For Bahrain's soccer team, shades of Saddam Hussein's Iraq
A short ESPN documentary focuses on the torture of soccer-team athletes in Bahrain, home to the US Navy's 5th Fleet, for their faith and political beliefs.
It's been a little over 10 months since the tragic suicide of Mohamed Bouazizi in Tunisia started a wave of Arab uprisings that swept three dictators from power. From his death came hope that real change was coming to Arab nations led by corrupt, unaccountable strongmen, and that old ways of doing business in the region for countries like the US were about to be discarded.Skip to next paragraph
The Arab League observer mission in Syria is likely to fail
Egypt's military rulers crack down on democracy groups
Iran's threats over Strait of Hormuz? Understandable, but not easy
Eastern Libya poll indicates political Islam will closely follow democracy
Iraq's Maliki threatens, Sunnis grumble, and Baghdad goes boom
Subscribe Today to the Monitor
But for all the changes, autocrats continue to hang on. The scale of the crackdown by Bashar al-Assad in Syria is truly horrific, with the body count creeping upward daily. In Libya, Muammar Qaddafi is gone, but securing just, accountable government is far from assured. In Egypt, the military that Hosni Mubarak relied on to keep power is still calling the political shots, raising worries about fundamental political change there as well.
The US has praised the region's revolutions, and called for democracy for the region. But in practice, the foreign policy practices of the past remain in place. President Obama's administration has urged the US Congress not to tie military aid to Egypt to democratic reform there (I wrote on this yesterday) and remains as close as ever to Saudi Arabia's monarchy.
In the case of Bahrain, whose ruling Khalifa family has successfully quelled democracy protests with intimidation, arrests, and torture, it's also mostly business as usual. The country is the home port for the US 5th Fleet, its Sunni monarchy is close to Saudi Arabia's (which helped put down Bahrain's uprising), and it remains viewed by US policymakers as a useful US ally in efforts to contain Iran.
To be sure, there is some unease. Last month, the US postponed a $50 million arms sale pending results of a Bahraini investigation into human rights abuses that put down the country's uprising in February and March. But security ties remain close.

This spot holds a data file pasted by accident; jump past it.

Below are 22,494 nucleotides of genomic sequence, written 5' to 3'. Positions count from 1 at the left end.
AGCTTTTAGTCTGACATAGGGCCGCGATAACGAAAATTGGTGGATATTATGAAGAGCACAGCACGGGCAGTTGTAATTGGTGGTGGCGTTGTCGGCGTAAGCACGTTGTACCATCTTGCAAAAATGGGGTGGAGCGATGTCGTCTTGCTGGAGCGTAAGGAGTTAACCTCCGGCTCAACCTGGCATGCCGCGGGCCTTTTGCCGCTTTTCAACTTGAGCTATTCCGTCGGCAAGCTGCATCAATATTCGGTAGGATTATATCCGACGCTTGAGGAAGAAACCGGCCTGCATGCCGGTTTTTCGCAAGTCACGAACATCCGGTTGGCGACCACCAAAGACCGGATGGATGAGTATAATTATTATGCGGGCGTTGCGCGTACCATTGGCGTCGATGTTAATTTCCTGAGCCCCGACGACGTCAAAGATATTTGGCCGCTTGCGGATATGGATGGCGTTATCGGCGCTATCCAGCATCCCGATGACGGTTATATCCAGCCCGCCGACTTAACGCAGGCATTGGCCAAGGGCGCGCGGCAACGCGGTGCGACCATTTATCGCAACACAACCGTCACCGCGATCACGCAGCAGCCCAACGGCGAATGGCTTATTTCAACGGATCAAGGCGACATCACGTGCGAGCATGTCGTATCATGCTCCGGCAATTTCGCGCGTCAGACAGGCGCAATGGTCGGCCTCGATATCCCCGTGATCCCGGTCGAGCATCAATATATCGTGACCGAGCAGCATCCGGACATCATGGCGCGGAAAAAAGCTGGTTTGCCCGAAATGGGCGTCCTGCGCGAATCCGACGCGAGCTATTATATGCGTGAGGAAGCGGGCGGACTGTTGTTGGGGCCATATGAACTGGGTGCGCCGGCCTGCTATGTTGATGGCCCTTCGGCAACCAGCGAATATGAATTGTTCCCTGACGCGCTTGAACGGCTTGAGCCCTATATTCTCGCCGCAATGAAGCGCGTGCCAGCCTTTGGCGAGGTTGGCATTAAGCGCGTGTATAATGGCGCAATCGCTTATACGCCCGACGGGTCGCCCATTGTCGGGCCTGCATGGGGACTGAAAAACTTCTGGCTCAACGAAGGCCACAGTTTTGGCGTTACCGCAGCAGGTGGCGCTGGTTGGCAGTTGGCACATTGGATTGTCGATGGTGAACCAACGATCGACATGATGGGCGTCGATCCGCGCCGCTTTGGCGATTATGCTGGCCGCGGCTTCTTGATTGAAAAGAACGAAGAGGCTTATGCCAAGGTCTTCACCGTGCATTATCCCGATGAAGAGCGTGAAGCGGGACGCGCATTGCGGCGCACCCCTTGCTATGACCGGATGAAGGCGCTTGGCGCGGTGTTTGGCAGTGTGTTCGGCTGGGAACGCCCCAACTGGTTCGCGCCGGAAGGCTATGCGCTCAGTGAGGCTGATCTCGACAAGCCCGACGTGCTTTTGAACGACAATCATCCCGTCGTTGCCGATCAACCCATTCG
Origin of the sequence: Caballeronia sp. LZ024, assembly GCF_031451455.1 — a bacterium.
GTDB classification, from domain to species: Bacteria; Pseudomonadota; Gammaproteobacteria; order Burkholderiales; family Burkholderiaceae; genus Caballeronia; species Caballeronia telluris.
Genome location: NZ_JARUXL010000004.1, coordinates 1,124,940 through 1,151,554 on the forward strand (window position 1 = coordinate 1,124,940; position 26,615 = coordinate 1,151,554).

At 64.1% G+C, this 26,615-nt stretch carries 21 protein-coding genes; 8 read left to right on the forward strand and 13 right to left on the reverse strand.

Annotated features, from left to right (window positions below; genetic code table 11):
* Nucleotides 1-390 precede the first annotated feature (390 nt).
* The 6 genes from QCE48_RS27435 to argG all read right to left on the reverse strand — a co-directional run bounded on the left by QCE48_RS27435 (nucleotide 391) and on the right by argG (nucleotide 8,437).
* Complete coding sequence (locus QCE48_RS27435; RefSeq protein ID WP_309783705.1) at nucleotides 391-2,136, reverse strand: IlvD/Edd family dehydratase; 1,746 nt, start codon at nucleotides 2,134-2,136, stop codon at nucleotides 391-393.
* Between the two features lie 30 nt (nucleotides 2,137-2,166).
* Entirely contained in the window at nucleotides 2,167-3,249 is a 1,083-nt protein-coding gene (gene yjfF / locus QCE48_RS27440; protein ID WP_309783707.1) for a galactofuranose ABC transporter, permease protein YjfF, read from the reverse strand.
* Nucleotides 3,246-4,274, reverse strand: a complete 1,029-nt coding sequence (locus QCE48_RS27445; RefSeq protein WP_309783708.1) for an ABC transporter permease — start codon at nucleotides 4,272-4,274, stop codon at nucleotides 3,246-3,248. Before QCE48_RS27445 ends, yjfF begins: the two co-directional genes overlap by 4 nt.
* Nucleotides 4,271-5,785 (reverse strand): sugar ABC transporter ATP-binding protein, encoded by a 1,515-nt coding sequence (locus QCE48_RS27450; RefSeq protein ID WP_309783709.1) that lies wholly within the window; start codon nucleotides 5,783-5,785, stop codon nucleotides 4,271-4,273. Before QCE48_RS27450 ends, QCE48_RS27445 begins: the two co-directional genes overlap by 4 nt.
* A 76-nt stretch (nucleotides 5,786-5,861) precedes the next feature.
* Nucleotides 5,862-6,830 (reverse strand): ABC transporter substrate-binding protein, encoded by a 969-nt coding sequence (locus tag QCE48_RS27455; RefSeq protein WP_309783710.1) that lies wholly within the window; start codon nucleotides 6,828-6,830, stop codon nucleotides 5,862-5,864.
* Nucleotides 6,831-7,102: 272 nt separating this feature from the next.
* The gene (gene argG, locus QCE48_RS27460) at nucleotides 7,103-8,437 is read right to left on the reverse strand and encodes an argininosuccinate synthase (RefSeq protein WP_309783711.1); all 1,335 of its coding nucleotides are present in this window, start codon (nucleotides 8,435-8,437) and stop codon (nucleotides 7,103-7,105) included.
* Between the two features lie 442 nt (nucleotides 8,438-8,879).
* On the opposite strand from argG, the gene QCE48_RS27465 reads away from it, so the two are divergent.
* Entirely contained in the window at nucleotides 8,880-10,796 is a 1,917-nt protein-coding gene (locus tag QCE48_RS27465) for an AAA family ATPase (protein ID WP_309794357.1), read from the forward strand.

A few days ago, ESPN looked at calls for political change in Bahrain through the lens of sport, and it's not a pretty picture (I've embedded the video below). The story of Alaa and Mohammed Hubail, former stars of Bahrain's national football team now living in exile, reminded me of Saddam Hussein's Iraq, where athletes lived in constant fear of Saddam and his sons. Iraq, like Bahrain, has a Shiite majority. And, like Bahrain, Saddam's Iraq was ruled by a Sunni leader who blithely ignored the wishes of the majority of his population.
Such situations corrupt everything. In Iraq, national players were tortured and jailed for poor performances. Many promising Shiite players never got a chance at the national team because of their fate. Now, in a smaller way, Bahrain is emulating Saddam Hussein's Iraq.
Alaa and Mohammed Hubail, brothers and national-team stars, are now living in the shadows, kicked off the national team and humiliated. After being arrested and, according to them, beaten in a Bahraini government detention center, they were also fired from the professional clubs. Why? They joined a democracy protest last February. Like most Bahrainis, they are Shiites, and were angry at the monarchy. Alaa is probably the country's greatest-ever player, with 21 goals for his country. Of his detention, he told ESPN: "We were living in a nightmare of fear and horror."
The two men have been sentenced to two years in jail. They were released after three months in jail, and remain free on appeal.
It seems everyone around sports in Bahrain -- which also hosts Formula 1 races -- now wants to return to business as usual. Peter Taylor, the Englishman now coaching the national team, took up his job last summer. Typically, national team coaches scour the backgrounds and records of the players eligible for the side they're coaching, But Mr. Taylor said he's never heard of Alaa.
"I don't know who you're talking about," Taylor told ESPN, when asked what the effect of not having Alaa Hubail available to play was having on his efforts.